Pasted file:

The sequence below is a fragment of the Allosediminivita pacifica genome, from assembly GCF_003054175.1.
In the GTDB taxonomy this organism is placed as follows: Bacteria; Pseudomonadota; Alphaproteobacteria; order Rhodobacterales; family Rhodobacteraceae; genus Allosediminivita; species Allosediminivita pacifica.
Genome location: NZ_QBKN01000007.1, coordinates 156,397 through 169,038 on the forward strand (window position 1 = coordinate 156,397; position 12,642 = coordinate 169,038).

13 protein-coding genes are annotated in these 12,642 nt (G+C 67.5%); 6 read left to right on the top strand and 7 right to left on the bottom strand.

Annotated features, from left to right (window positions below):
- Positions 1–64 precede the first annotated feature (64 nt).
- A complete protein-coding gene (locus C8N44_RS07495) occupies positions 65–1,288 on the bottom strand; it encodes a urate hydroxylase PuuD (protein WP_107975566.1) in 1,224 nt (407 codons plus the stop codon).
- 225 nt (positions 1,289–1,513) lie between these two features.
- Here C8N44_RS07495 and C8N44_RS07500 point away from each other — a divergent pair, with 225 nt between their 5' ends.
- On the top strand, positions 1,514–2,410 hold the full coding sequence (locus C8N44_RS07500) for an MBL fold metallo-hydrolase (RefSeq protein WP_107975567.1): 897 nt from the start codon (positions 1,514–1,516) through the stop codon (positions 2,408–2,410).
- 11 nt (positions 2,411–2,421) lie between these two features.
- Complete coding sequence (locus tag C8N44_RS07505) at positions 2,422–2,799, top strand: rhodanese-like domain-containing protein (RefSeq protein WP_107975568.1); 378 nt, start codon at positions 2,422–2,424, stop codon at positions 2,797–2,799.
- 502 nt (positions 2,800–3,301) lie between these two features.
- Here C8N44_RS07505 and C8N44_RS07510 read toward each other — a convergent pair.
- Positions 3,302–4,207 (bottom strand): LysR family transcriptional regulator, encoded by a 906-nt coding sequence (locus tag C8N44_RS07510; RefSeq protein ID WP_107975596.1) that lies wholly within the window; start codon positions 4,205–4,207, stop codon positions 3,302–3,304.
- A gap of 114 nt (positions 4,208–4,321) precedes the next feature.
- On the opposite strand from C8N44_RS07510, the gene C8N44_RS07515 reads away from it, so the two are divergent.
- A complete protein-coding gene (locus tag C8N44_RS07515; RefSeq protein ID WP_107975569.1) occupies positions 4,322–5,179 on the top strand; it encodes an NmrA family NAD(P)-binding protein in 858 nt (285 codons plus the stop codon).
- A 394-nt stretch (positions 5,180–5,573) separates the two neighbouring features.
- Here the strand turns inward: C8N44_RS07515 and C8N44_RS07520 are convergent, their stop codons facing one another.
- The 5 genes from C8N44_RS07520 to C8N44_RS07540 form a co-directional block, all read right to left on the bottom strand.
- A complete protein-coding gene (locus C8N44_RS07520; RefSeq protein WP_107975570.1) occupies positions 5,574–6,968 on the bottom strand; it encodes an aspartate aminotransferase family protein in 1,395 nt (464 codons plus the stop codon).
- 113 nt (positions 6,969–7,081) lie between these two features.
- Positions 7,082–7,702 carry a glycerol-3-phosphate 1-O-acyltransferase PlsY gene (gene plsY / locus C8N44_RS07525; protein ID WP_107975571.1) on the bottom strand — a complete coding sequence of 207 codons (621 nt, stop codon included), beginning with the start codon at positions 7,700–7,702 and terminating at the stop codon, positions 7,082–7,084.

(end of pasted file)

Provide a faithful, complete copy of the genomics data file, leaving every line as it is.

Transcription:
The sequence below is a fragment of the Allosediminivita pacifica genome, from assembly GCF_003054175.1.
In the GTDB taxonomy this organism is placed as follows: Bacteria; Pseudomonadota; Alphaproteobacteria; order Rhodobacterales; family Rhodobacteraceae; genus Allosediminivita; species Allosediminivita pacifica.
Genome location: NZ_QBKN01000007.1, coordinates 156,397 through 169,038 on the forward strand (window position 1 = coordinate 156,397; position 12,642 = coordinate 169,038).

13 protein-coding genes are annotated in these 12,642 nt (G+C 67.5%); 6 read left to right on the top strand and 7 right to left on the bottom strand.

Annotated features, from left to right (window positions below):
- Positions 1–64 precede the first annotated feature (64 nt).
- A complete protein-coding gene (locus C8N44_RS07495) occupies positions 65–1,288 on the bottom strand; it encodes a urate hydroxylase PuuD (protein WP_107975566.1) in 1,224 nt (407 codons plus the stop codon).
- 225 nt (positions 1,289–1,513) lie between these two features.
- Here C8N44_RS07495 and C8N44_RS07500 point away from each other — a divergent pair, with 225 nt between their 5' ends.
- On the top strand, positions 1,514–2,410 hold the full coding sequence (locus C8N44_RS07500) for an MBL fold metallo-hydrolase (RefSeq protein WP_107975567.1): 897 nt from the start codon (positions 1,514–1,516) through the stop codon (positions 2,408–2,410).
- 11 nt (positions 2,411–2,421) lie between these two features.
- Complete coding sequence (locus tag C8N44_RS07505) at positions 2,422–2,799, top strand: rhodanese-like domain-containing protein (RefSeq protein WP_107975568.1); 378 nt, start codon at positions 2,422–2,424, stop codon at positions 2,797–2,799.
- 502 nt (positions 2,800–3,301) lie between these two features.
- Here C8N44_RS07505 and C8N44_RS07510 read toward each other — a convergent pair.
- Positions 3,302–4,207 (bottom strand): LysR family transcriptional regulator, encoded by a 906-nt coding sequence (locus tag C8N44_RS07510; RefSeq protein ID WP_107975596.1) that lies wholly within the window; start codon positions 4,205–4,207, stop codon positions 3,302–3,304.
- A gap of 114 nt (positions 4,208–4,321) precedes the next feature.
- On the opposite strand from C8N44_RS07510, the gene C8N44_RS07515 reads away from it, so the two are divergent.
- A complete protein-coding gene (locus tag C8N44_RS07515; RefSeq protein ID WP_107975569.1) occupies positions 4,322–5,179 on the top strand; it encodes an NmrA family NAD(P)-binding protein in 858 nt (285 codons plus the stop codon).
- A 394-nt stretch (positions 5,180–5,573) separates the two neighbouring features.
- Here the strand turns inward: C8N44_RS07515 and C8N44_RS07520 are convergent, their stop codons facing one another.
- The 5 genes from C8N44_RS07520 to C8N44_RS07540 form a co-directional block, all read right to left on the bottom strand.
- A complete protein-coding gene (locus C8N44_RS07520; RefSeq protein WP_107975570.1) occupies positions 5,574–6,968 on the bottom strand; it encodes an aspartate aminotransferase family protein in 1,395 nt (464 codons plus the stop codon).
- 113 nt (positions 6,969–7,081) lie between these two features.
- Positions 7,082–7,702 carry a glycerol-3-phosphate 1-O-acyltransferase PlsY gene (gene plsY / locus C8N44_RS07525; protein ID WP_107975571.1) on the bottom strand — a complete coding sequence of 207 codons (621 nt, stop codon included), beginning with the start codon at positions 7,700–7,702 and terminating at the stop codon, positions 7,082–7,084.